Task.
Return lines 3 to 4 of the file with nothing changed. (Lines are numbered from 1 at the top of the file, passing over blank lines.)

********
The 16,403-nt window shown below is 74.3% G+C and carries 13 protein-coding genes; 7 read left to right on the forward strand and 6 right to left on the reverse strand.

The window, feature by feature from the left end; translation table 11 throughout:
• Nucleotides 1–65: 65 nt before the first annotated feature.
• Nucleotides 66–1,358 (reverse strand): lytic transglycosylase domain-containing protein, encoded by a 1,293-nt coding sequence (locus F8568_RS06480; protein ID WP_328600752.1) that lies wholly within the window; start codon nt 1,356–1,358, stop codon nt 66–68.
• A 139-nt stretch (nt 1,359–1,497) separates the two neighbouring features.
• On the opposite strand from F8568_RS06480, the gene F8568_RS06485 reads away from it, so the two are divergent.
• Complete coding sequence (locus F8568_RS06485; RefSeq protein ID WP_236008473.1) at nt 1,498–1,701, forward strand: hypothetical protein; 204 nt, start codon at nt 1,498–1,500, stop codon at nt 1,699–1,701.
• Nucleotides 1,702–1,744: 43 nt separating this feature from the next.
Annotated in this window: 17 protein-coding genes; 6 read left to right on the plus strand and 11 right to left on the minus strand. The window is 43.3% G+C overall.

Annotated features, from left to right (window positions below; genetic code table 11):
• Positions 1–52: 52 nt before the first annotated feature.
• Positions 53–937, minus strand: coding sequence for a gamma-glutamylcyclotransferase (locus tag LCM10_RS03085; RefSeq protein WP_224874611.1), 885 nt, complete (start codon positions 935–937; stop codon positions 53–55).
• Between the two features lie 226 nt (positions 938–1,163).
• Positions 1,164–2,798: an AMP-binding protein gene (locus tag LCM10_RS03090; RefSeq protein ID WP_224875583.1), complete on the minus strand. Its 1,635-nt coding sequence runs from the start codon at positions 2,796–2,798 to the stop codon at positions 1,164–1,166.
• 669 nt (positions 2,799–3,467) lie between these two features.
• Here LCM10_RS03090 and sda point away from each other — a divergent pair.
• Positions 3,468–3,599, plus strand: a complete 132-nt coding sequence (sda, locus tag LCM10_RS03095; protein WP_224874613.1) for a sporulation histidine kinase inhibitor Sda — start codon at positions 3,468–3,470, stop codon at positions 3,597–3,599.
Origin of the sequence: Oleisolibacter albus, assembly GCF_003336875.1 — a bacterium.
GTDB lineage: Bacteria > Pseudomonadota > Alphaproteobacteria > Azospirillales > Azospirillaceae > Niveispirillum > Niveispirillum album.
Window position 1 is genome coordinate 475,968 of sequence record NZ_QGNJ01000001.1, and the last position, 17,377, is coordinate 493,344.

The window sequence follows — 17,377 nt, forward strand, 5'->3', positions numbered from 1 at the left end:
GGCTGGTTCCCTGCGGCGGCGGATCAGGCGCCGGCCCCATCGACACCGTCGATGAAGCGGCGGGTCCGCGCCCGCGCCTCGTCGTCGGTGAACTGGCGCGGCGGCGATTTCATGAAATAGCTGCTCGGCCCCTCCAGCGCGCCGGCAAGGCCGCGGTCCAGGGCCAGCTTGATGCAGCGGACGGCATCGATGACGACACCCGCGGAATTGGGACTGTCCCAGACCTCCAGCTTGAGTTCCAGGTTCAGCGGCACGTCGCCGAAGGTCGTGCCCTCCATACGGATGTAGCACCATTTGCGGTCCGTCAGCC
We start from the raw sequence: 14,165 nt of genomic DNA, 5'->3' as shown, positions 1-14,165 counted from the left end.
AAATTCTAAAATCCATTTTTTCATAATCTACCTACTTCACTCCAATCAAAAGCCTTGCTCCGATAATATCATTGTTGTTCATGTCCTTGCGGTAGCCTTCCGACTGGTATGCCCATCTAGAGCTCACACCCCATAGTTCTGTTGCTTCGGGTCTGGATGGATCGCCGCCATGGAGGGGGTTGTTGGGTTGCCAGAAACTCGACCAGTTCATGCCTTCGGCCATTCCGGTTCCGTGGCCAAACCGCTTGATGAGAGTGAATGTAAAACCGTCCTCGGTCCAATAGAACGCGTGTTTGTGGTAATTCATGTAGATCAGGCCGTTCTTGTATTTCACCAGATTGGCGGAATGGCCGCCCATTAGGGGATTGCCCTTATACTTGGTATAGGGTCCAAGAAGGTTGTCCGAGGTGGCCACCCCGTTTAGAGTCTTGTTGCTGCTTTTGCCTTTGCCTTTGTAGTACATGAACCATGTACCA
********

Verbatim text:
• Nucleotides 1–65: 65 nt before the first annotated feature.
• Nucleotides 66–1,358 (reverse strand): lytic transglycosylase domain-containing protein, encoded by a 1,293-nt coding sequence (locus F8568_RS06480; protein ID WP_328600752.1) that lies wholly within the window; start codon nt 1,356–1,358, stop codon nt 66–68.